Jackson State University’s Department of Biology and the University of Mississippi (UM) School of Pharmacy have started work on a new collaboration to give qualified JSU pre-pharmacy students preferred admission status to the UM School of Pharmacy.
Timothy Turner, Chair of the JSU Department of Biology, called the collaborative venture a “win-win” and said, “It is a tremendous opportunity for our students to enter directly into one of the numerous career choices within the field of pharmacy. While at the same time, this collaboration will also increase the cultural diversity within the field of pharmacy in this state and throughout the country.”
The agreement, dubbed the Preferred Admission Program, is part of an initiative by the School of Pharmacy to encourage more students to apply to pharmacy school and to make completing pre-pharmacy courses more convenient.
“We saw a need to allow students around the state to complete their pre-pharmacy requirements closer to home, and in some cases, at a lower cost,” said David Gregory, associate dean for academic affairs at the School of Pharmacy.
For admission consideration, JSU pre-pharmacy students will be required to complete established pre-pharmacy courses, have high academic performance and demonstrate a record of service activities. Those who meet the requirements will be admitted to the Preferred Admission Program after the first semester of their freshman year.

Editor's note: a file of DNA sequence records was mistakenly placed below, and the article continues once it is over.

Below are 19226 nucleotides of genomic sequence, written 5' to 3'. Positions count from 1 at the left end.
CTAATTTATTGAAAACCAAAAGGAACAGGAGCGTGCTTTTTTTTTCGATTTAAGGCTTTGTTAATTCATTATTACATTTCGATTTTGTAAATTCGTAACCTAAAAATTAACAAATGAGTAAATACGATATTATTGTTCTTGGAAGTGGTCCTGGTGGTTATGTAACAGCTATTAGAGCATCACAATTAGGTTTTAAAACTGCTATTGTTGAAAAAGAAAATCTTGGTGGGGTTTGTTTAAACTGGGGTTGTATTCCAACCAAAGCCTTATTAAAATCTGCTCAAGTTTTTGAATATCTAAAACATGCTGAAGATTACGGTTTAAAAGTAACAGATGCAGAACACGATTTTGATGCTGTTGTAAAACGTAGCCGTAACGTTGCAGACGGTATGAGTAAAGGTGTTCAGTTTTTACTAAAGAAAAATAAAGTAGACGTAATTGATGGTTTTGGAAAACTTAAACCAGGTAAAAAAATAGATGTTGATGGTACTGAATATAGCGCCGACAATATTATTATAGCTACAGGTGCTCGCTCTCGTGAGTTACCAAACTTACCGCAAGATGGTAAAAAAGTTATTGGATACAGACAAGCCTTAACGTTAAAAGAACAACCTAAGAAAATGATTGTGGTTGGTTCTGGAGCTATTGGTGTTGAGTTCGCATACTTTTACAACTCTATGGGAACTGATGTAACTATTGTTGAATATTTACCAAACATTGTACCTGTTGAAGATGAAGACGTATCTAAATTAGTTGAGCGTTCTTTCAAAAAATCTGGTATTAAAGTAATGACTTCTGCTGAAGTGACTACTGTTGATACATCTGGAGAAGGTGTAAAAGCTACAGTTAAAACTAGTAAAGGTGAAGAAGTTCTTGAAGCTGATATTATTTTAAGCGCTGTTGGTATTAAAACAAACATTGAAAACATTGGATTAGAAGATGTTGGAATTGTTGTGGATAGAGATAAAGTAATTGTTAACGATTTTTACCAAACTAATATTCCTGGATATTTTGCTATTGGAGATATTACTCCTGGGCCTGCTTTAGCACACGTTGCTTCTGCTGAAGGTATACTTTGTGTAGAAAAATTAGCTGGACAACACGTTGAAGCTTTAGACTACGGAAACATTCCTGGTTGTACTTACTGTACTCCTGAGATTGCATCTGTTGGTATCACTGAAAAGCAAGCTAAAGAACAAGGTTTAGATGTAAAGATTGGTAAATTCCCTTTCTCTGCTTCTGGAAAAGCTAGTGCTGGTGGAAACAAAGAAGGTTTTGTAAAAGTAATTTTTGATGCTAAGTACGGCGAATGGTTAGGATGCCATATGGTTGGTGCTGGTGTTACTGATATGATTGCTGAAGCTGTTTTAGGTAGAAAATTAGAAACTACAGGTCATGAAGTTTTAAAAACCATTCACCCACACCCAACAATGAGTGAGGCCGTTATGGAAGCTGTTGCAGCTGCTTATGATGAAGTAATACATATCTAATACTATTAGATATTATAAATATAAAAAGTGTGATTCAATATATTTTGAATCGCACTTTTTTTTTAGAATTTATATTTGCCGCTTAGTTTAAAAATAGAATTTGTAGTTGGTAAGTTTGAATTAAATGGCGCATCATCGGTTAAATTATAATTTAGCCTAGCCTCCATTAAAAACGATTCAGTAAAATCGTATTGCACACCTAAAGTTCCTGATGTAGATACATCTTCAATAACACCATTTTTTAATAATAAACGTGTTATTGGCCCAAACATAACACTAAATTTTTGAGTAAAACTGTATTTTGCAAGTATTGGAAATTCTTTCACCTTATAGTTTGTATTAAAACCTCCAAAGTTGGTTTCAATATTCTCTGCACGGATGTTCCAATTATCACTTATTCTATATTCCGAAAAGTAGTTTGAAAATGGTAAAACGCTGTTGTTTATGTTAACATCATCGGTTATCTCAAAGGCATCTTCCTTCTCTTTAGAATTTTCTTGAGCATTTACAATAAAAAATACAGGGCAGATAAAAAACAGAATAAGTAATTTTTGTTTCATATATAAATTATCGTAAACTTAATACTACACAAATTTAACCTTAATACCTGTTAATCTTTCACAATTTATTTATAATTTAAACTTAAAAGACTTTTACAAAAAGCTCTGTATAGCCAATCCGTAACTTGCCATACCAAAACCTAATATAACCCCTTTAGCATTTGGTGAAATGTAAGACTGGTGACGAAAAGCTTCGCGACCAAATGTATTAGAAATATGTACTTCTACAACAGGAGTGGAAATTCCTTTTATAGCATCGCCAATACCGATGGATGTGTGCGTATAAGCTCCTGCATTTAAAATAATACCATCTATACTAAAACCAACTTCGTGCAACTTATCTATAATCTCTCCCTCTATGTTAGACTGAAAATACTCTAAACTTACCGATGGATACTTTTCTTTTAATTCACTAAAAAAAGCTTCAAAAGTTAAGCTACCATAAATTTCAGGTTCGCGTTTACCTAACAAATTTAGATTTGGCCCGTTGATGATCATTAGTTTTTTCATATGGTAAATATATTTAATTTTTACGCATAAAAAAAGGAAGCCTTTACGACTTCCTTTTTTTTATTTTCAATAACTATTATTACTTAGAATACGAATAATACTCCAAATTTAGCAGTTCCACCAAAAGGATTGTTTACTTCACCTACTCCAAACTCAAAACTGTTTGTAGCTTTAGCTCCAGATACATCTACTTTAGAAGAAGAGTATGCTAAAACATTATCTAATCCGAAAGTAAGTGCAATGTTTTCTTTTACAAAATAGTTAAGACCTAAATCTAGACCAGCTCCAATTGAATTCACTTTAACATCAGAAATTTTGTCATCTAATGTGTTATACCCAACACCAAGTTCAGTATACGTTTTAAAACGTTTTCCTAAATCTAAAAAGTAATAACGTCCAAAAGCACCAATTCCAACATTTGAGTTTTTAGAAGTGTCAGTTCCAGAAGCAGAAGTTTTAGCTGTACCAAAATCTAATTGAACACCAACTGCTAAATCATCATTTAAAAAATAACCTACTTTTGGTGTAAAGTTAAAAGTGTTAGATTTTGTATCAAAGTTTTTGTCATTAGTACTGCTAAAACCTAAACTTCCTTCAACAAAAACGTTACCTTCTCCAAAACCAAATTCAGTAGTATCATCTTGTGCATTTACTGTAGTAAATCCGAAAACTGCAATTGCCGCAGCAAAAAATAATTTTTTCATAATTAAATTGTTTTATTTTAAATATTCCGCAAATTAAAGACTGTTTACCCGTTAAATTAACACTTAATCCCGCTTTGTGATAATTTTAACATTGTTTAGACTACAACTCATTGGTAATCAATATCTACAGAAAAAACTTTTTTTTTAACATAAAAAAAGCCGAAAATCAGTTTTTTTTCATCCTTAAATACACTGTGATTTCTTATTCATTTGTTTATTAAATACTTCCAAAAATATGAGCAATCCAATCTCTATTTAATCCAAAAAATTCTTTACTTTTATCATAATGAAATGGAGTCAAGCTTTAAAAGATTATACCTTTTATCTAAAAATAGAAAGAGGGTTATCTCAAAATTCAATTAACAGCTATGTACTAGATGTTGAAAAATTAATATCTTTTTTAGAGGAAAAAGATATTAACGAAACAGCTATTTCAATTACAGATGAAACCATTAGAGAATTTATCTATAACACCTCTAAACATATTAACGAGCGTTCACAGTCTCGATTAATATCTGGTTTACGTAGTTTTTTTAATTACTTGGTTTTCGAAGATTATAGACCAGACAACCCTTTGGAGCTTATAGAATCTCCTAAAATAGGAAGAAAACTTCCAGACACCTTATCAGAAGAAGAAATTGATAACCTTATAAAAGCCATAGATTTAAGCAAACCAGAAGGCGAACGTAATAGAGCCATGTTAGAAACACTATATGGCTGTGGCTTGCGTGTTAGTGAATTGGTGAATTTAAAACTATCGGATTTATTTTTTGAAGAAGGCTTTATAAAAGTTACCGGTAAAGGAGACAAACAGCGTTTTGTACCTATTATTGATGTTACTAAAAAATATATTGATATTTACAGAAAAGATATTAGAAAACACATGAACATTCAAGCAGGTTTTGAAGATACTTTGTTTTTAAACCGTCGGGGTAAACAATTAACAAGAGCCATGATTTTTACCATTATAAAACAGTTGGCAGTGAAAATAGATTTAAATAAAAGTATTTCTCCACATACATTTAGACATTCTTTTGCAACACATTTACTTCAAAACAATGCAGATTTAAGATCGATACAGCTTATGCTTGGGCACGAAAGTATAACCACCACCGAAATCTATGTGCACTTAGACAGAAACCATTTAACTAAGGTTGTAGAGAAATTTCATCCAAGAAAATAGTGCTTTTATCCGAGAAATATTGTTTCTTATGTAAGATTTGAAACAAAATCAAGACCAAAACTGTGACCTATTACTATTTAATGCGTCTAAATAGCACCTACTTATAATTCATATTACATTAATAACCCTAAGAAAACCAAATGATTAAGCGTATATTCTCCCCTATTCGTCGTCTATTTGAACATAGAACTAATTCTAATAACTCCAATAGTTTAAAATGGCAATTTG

“We are elated that our bright and dedicated students have an opportunity to engage in such a prestigious program. We look forward to witnessing the impact this partnership will have on their lives and the field of public health,” said Richard A. Aló, dean of the College of Science, Engineering and Technology at Jackson State.
The two schools hope to begin the program in Fall of 2017, with the first qualified students coming to Ole Miss as early as 2019. Once students from the Preferred Admission Program are admitted to the University of Mississippi, they will be on track to graduate on time and will be held to the same academic standards as all Ole Miss pharmacy students.
“We feel very strongly that creating these avenues and opportunities for students is essential to the future of our profession,” said David D. Allen, dean of the School of Pharmacy. “We hope this partnership will expand the applicant pool and offer more talented and passionate students the chance to make a difference in public health.”